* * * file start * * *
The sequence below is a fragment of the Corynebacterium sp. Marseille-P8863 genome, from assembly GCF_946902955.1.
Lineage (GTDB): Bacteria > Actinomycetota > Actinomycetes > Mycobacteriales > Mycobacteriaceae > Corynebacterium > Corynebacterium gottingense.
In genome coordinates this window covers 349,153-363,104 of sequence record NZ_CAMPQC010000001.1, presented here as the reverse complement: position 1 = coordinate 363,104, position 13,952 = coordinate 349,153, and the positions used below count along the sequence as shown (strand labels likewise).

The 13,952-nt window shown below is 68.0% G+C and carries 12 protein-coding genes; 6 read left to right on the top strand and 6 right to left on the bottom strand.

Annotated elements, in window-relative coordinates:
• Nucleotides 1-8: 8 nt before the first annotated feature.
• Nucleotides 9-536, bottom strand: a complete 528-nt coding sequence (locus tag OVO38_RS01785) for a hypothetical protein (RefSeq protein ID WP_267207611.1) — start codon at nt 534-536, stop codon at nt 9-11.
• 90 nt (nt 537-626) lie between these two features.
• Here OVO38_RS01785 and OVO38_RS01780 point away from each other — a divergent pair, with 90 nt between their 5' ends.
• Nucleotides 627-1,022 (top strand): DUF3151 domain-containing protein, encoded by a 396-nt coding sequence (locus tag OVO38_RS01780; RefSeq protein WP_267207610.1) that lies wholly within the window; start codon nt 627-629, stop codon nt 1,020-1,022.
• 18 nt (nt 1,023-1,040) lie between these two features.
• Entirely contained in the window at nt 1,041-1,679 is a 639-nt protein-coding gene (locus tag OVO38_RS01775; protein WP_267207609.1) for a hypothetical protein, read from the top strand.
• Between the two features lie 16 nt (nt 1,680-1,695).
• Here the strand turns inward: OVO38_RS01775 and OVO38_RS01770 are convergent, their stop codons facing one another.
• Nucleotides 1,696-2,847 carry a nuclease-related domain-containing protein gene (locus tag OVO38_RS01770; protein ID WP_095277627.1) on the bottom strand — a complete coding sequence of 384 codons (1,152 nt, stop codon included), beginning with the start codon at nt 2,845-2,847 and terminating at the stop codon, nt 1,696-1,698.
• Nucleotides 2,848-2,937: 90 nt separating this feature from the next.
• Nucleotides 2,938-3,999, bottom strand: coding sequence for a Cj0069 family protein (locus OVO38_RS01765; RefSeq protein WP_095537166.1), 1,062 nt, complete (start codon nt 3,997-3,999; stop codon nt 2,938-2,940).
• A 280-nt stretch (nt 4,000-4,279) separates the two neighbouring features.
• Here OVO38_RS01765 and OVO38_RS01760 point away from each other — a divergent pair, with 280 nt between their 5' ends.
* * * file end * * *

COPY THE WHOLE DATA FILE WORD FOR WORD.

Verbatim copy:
The sequence below is a fragment of the Corynebacterium sp. Marseille-P8863 genome, from assembly GCF_946902955.1.
Lineage (GTDB): Bacteria > Actinomycetota > Actinomycetes > Mycobacteriales > Mycobacteriaceae > Corynebacterium > Corynebacterium gottingense.
In genome coordinates this window covers 349,153-363,104 of sequence record NZ_CAMPQC010000001.1, presented here as the reverse complement: position 1 = coordinate 363,104, position 13,952 = coordinate 349,153, and the positions used below count along the sequence as shown (strand labels likewise).

The 13,952-nt window shown below is 68.0% G+C and carries 12 protein-coding genes; 6 read left to right on the top strand and 6 right to left on the bottom strand.

Annotated elements, in window-relative coordinates:
• Nucleotides 1-8: 8 nt before the first annotated feature.
• Nucleotides 9-536, bottom strand: a complete 528-nt coding sequence (locus tag OVO38_RS01785) for a hypothetical protein (RefSeq protein ID WP_267207611.1) — start codon at nt 534-536, stop codon at nt 9-11.
• 90 nt (nt 537-626) lie between these two features.
• Here OVO38_RS01785 and OVO38_RS01780 point away from each other — a divergent pair, with 90 nt between their 5' ends.
• Nucleotides 627-1,022 (top strand): DUF3151 domain-containing protein, encoded by a 396-nt coding sequence (locus tag OVO38_RS01780; RefSeq protein WP_267207610.1) that lies wholly within the window; start codon nt 627-629, stop codon nt 1,020-1,022.
• 18 nt (nt 1,023-1,040) lie between these two features.
• Entirely contained in the window at nt 1,041-1,679 is a 639-nt protein-coding gene (locus tag OVO38_RS01775; protein WP_267207609.1) for a hypothetical protein, read from the top strand.
• Between the two features lie 16 nt (nt 1,680-1,695).
• Here the strand turns inward: OVO38_RS01775 and OVO38_RS01770 are convergent, their stop codons facing one another.
• Nucleotides 1,696-2,847 carry a nuclease-related domain-containing protein gene (locus tag OVO38_RS01770; protein ID WP_095277627.1) on the bottom strand — a complete coding sequence of 384 codons (1,152 nt, stop codon included), beginning with the start codon at nt 2,845-2,847 and terminating at the stop codon, nt 1,696-1,698.
• Nucleotides 2,848-2,937: 90 nt separating this feature from the next.
• Nucleotides 2,938-3,999, bottom strand: coding sequence for a Cj0069 family protein (locus OVO38_RS01765; RefSeq protein WP_095537166.1), 1,062 nt, complete (start codon nt 3,997-3,999; stop codon nt 2,938-2,940).
• A 280-nt stretch (nt 4,000-4,279) separates the two neighbouring features.
• Here OVO38_RS01765 and OVO38_RS01760 point away from each other — a divergent pair, with 280 nt between their 5' ends.